SUAbroad : Incentives encourage fall, summer attendance
Students are being given new motivation to study abroad during the summer and fall, SU Abroad announced Monday.
‘Traditionally, we have less students that go in the fall,’ said Daeya Malboeuf, the communications manager of SU Abroad. ‘We want to even that out.’
SU Abroad increased financial aid for summer programs, and students studying abroad during the fall semester can receive a $1,000 discount for on-campus housing the following spring.
‘One thousand dollars off is definitely helpful,’ said Tom Sjoberg, a senior information technology major, but he said he didn’t think it would make much of a difference.
Gael Noyes, a counselor at SU Abroad, agrees. She said the timing of students studying abroad has been consistent over the years, and that the monetary incentive would not affect enrollment.
‘A lot of people prefer the spring because they can travel after the program,’ Noyes said.
Others choose to spend the spring abroad because of Syracuse’s harsh winter weather.
‘As simple as it is, that was sort of the deciding factor,’ said Jake Wehrman, a senior history and television, radio and film major who spent last spring in Madrid, Spain.
Certain programs also have more opportunities abroad during one semester than the other. Kirsten Dahmer, a senior musical theater major who spent the fall of 2006 in London, said it wouldn’t have been worth it to go in the spring because collaboration with the Globe Theatre is only available in the fall.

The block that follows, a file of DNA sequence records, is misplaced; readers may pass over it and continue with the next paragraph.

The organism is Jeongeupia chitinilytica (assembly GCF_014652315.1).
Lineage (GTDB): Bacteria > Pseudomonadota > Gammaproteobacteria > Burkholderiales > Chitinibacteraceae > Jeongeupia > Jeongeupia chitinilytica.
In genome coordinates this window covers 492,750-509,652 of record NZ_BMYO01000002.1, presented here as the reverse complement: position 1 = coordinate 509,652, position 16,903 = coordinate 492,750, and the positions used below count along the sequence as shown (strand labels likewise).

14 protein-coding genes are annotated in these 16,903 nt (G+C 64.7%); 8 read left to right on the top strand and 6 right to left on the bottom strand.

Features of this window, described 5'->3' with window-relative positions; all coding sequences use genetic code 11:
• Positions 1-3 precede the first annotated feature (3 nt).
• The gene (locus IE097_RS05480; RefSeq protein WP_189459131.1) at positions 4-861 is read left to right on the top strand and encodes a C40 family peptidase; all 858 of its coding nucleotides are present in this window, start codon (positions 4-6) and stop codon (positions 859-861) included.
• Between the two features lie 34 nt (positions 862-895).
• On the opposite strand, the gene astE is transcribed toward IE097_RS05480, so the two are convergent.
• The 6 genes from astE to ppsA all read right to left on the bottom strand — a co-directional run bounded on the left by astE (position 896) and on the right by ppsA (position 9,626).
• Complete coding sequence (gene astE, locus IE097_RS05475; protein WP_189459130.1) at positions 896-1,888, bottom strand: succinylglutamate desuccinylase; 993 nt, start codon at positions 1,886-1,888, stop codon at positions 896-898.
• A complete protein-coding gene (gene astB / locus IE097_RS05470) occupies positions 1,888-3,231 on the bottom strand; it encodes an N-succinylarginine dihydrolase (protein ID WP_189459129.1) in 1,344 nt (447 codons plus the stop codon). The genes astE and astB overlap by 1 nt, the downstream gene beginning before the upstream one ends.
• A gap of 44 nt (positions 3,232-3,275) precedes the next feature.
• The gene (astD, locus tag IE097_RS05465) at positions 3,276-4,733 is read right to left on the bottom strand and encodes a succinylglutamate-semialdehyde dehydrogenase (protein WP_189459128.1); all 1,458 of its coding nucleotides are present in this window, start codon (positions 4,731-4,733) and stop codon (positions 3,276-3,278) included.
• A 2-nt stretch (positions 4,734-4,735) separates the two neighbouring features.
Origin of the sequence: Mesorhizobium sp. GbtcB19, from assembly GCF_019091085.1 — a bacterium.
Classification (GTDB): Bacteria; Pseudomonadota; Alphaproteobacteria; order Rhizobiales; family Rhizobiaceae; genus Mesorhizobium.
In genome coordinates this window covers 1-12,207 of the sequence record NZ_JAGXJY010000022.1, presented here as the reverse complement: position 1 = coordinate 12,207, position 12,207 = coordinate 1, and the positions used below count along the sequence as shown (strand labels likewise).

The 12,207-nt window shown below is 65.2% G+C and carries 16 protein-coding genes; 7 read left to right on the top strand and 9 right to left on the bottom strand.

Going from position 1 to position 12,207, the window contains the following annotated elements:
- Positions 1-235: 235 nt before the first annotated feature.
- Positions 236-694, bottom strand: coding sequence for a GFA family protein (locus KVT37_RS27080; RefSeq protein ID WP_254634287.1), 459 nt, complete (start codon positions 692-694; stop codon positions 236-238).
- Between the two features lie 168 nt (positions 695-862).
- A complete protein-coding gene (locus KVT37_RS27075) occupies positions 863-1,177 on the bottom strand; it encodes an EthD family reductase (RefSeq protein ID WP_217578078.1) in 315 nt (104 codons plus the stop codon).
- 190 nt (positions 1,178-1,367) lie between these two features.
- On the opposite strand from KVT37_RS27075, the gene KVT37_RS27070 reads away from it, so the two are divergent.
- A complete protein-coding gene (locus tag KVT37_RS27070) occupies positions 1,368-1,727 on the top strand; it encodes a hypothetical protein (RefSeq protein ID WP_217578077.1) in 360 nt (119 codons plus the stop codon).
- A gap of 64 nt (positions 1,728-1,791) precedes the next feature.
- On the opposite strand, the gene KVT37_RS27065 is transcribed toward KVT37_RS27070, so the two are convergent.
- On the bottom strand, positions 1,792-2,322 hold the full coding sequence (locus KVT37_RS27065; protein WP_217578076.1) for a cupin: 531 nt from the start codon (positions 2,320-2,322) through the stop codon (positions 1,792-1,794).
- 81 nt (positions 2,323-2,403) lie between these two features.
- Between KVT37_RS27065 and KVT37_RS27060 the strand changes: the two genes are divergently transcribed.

Other students base their decisions on factors other than their area of study.
‘Most of the fashion students go in the spring, but my entire group of friends were all going in the fall so I did too,’ said Morgan Cohen, a senior fashion design major.
The other incentives in the new plan include a significant increase in need-based aid for all summer programs, from $1,000 to $1,400.
Specific programs, such as ‘Arctic Journey,’ an exploration of the Inuit in Canada and ‘Muslim Cultures,’ a London-based program with trips to Istanbul and Granada, also come with automatic grants of up to $4,000 and $2,000, respectively.
Other summer options, such as ‘Paris Noir’ and ‘Entrepreneurship & Empowerment in South Africa’ provide students with an opportunity to receive a need-based grant of up to $4,000.
Malboeuf hopes that these changes will increase enrollment in the programs. ‘That’s definitely the spirit in which we’re offering them, to try to open up availability to a larger group of students,’ she said.
Nell Bartkowiak, assistant director of SU Abroad, thinks that the increases in aid will raise interest in the summer programs.
‘All of our programs are really unique,’ she said. ‘A lot of these programs offer opportunities for experiential learning and internships, which students don’t have a chance to pursue during the semester.’
Bartkowiak’s goal is for the increased monetary aid to enable more students to participate in these diverse cultural programs.
‘I think that’s a really cool idea depending on how much money you have and whether or not you can afford to take the summer off from working to do that,’ Dahmer said.
But such a discount may not be enough to convince the students who rely on their summers to earn money, she added.
Though some students said the increases in aid might not make a difference, others still said it was a good idea.
‘Pretty much everyone that I know would go abroad, the only thing is it’s a lot more expensive,’ Wehrman said. ‘As far as I can tell, that’s the only thing holding most kids back. Any financial aid would be helpful.’
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